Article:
Moscow (CNSNews.com) - Moscow and Beijing have clinched a deal under which China would procure $2 billion worth of Russian military hardware and technologies in 2004.
Russian Defense Minister Sergei Ivanov and his visiting Chinese counterpart, Cao Gangchuan, have signed a major agreement on defense ties.
According to the deal, China plans next year to bring its $2 billion in military purchases from Russia closer to a ratio of 30 percent spent on serially produced weapons and 70 percent on production licenses and defense technologies.
Highlighting the agreement's importance for Moscow, President Vladimir Putin and Prime Minister Mikhail Kasyanov both met with Cao Thursday, with Putin noting "serious progress in military-technical cooperation" between the two giants.
Cao's Dec.15-22 visit includes tours of armament factories in St. Petersburg and Nizhny Novgorod, where vessels are being manufactured for the People's Liberation Army Navy (PLAN).
The new deal indicates the increased importance of the arms trade for both countries.
China accounts for nearly half of Russia's arms exports. A recent Pentagon report to Congress said Beijing was heavily reliant on Russian military assistance.
Aircraft sales remain a cornerstone of Russia's arms exports, estimated at $4.8 billion in 2002.
Russia has also sold, or agreed to sell, long- and short-range anti-aircraft missile systems, ship-based anti-aircraft missile systems, fighter jets, destroyers, and conventional submarines.
Some Russian politicians have questioned the strategic wisdom of the Kremlin's policy of selling arms to China, a neighboring state that becomes stronger with each purchase.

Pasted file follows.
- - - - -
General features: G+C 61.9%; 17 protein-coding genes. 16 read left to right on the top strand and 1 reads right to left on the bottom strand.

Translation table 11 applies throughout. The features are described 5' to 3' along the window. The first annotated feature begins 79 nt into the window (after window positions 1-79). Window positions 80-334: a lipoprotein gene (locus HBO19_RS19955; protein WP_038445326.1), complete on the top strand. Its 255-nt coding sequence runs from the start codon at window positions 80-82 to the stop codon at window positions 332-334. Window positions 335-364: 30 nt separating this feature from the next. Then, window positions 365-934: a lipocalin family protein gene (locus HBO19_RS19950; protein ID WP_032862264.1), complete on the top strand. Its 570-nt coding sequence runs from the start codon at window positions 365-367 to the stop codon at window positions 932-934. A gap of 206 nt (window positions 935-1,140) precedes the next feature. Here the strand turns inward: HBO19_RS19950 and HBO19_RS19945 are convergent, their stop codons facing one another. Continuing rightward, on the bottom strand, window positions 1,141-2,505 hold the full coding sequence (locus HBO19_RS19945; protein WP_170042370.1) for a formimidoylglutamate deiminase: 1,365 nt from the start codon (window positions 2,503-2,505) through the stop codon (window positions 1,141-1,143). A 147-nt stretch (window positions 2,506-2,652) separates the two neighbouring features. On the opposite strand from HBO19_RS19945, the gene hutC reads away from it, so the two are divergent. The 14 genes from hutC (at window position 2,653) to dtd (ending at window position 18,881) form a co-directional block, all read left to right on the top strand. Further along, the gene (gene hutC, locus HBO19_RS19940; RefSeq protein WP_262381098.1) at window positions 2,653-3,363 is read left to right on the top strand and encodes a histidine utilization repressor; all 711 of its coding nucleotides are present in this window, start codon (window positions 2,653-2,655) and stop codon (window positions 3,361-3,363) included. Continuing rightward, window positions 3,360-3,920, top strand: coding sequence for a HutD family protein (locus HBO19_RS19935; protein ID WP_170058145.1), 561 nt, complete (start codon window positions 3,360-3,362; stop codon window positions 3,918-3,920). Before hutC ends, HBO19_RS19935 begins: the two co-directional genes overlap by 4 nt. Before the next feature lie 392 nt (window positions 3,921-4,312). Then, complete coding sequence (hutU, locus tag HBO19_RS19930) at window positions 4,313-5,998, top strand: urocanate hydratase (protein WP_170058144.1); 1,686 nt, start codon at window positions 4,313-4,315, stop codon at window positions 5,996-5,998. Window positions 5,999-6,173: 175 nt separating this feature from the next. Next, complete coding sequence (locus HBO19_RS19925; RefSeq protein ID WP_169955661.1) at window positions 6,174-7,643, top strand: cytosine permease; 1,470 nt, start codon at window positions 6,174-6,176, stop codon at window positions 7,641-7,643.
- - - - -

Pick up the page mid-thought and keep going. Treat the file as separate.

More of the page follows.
Viktor Ishayev, governor of Russia's eastern Khabarovsk region, complained that Chinese maps had allegedly painted vast areas of the Russian Far East "in Chinese colors."
Ishayev speculated that China was considering the annexation of at least 1.5 million hectares of Russian territory.
Putin dismissed Ishayev's concerns, saying that longstanding border disputes between the two nations were close to a final resolution.
Moscow's and Beijing's positions have converged in recent years on a variety of important international issues.
Both have warned of U.S. "unilateralism," a unipolar world system, and opposed this year's war in Iraq.
As Pyongyang's longtime allies, they have opposed attempts by the U.S. to take strong action against North Korea in the U.N. Security Council over the nuclear crisis.
Russia and China say they support a nuclear-free Korean peninsula, but call for a cautious approach towards dealing with the Stalinist regime in the North.
The two countries have also opposed the planned U.S. ballistic missile defense system, although the Kremlin has of late moderated opposition, even indicating a willingness to cooperate in developing the missile shield.
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